During the season of Lent I find myself reflecting quite a bit on the cross of Christ and on the great sacrifice that he was willing to make for all of humanity. I know I’m not the only one who does this, but the more I contemplate the meaning of our Lord’s sacrifice, the more inspired I am to do something that might draw me closer to him. Eventually this led me to a decision of giving up alcohol and sweets until Easter, and it has been the thoughts of Jesus’ suffering through his trial and crucifixion that have kept me from giving into temptation. Thinking about the tragic events that led to his arrest, the beatings that took place, and even the emotional turmoil that Jesus must have experienced when one of his own betrayed him, and when his disciples abandoned him, has motivated me to keep going.
By observing the spiritual practice of fasting (avoiding 2 things that I enjoy) I have learned that sometimes it is the sacrifices that we make that can help bring us closer to God. I have also discovered that as I am drawn closer to God, and my relationship with him becomes deeper and more personal, I can let go of other things that I think I may need to enjoy life more fully. After all, things like money, possessions, alcohol, desserts, movies, television shows can only satisfy us or fill us with purpose for a short amount of time. Eventually we run out of cash, we get a stomach ache from all that sugar we consumed, we get bored of a certain TV program, and then we have to find something else to fill the void.
While reading a recent Lenten devotional I came across a passage from scripture that I think can help address this issue. After healing a man that had been born blind, and after dealing with the Pharisees, who investigate the incident appearing to be blind themselves to who Jesus is, our Lord begins to talk to his disciples and the crowd with them about who he is and why he was sent to them. He informs them that he is the Good Shepherd and that his sheep will follow him and that they know him (or will know him) by his voice. He goes on to mention that he is the gate that the sheep may enter into in order to be saved and then he declares in John 10:10, “I came that they have life, and have it abundantly!”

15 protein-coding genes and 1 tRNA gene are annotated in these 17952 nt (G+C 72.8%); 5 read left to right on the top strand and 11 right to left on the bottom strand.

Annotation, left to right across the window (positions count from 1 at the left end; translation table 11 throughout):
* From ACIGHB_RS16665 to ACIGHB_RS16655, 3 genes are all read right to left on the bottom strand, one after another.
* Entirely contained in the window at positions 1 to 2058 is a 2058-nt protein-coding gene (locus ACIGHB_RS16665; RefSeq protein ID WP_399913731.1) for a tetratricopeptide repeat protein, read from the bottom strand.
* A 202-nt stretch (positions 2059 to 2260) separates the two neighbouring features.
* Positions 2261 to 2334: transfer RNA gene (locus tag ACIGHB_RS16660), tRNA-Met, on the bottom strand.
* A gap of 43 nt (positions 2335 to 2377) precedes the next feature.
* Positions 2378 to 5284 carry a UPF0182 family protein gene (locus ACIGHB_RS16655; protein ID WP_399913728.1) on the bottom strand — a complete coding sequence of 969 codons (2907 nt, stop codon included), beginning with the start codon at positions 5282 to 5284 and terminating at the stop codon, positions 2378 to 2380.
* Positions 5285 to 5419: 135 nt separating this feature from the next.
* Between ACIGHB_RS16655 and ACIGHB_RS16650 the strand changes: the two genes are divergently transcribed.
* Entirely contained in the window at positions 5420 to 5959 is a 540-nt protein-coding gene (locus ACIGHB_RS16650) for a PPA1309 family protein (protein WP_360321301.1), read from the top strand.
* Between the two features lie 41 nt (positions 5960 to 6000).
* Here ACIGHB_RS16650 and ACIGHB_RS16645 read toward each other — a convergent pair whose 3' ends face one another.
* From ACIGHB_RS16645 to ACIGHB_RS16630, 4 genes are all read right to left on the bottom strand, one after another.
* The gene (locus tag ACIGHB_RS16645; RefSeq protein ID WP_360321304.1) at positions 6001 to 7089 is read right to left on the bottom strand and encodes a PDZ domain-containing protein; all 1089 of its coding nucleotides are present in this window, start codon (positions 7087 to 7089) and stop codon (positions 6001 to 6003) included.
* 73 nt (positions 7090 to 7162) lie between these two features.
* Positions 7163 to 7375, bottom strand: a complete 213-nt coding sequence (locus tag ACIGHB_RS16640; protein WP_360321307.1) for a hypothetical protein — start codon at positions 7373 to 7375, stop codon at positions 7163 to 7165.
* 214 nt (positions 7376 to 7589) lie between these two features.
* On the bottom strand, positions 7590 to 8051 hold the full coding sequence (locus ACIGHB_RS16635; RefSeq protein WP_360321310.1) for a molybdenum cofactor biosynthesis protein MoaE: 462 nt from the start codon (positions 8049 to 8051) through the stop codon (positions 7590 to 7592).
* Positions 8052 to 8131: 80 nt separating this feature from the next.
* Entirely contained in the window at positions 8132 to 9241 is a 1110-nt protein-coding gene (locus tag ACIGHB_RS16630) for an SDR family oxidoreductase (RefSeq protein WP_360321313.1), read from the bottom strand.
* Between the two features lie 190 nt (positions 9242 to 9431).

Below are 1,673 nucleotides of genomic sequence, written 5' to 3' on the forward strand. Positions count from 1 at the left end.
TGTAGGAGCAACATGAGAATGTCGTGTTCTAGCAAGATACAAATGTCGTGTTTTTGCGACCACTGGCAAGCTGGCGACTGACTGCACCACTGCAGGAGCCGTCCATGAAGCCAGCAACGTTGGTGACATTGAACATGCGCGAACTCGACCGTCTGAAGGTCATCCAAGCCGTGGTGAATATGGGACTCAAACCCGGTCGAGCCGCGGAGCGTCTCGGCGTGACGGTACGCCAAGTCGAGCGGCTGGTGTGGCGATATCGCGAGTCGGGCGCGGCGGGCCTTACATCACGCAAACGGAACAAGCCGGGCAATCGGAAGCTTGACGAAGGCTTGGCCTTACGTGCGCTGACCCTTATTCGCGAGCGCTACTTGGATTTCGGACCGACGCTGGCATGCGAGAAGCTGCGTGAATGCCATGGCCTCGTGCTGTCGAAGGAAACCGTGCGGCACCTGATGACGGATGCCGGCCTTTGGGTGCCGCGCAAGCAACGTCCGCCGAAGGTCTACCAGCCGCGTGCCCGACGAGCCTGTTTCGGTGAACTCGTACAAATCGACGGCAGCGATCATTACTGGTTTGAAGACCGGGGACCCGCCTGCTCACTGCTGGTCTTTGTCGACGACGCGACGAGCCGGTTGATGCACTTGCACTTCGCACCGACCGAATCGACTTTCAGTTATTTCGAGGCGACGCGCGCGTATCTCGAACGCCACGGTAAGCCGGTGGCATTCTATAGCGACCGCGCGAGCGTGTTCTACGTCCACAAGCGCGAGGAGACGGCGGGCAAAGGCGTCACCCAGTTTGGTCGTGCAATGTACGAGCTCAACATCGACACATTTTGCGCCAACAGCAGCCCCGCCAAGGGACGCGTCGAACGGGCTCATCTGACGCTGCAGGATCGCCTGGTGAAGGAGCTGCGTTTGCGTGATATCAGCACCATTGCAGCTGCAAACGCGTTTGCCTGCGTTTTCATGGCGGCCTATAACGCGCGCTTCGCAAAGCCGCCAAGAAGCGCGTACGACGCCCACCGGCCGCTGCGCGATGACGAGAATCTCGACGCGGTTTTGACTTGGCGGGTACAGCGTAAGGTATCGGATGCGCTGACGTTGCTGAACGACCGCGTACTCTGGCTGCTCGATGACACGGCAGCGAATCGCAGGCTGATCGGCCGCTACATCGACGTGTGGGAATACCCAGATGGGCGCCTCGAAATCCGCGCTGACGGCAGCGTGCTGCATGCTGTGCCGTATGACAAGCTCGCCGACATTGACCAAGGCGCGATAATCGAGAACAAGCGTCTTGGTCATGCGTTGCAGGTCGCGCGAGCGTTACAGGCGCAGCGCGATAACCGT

So have you found this saying of Jesus to be true in your life? Have you found an abundant life through the faith that God has so graciously given to you? Has the sacrifice that our Lord made for you on the cross helped you to understand the deep and unconditional love that our creator has for you? These are all good questions for us to ponder as we celebrate on Easter Sunday! When we hear the words, “He has risen,” on that special day, and we respond, “he has risen indeed,” perhaps we too will remember that in the Resurrection of Christ we have all been given a new kind of life! An abundant life where we don’t have to worry about sin or death, because Jesus has defeated them both!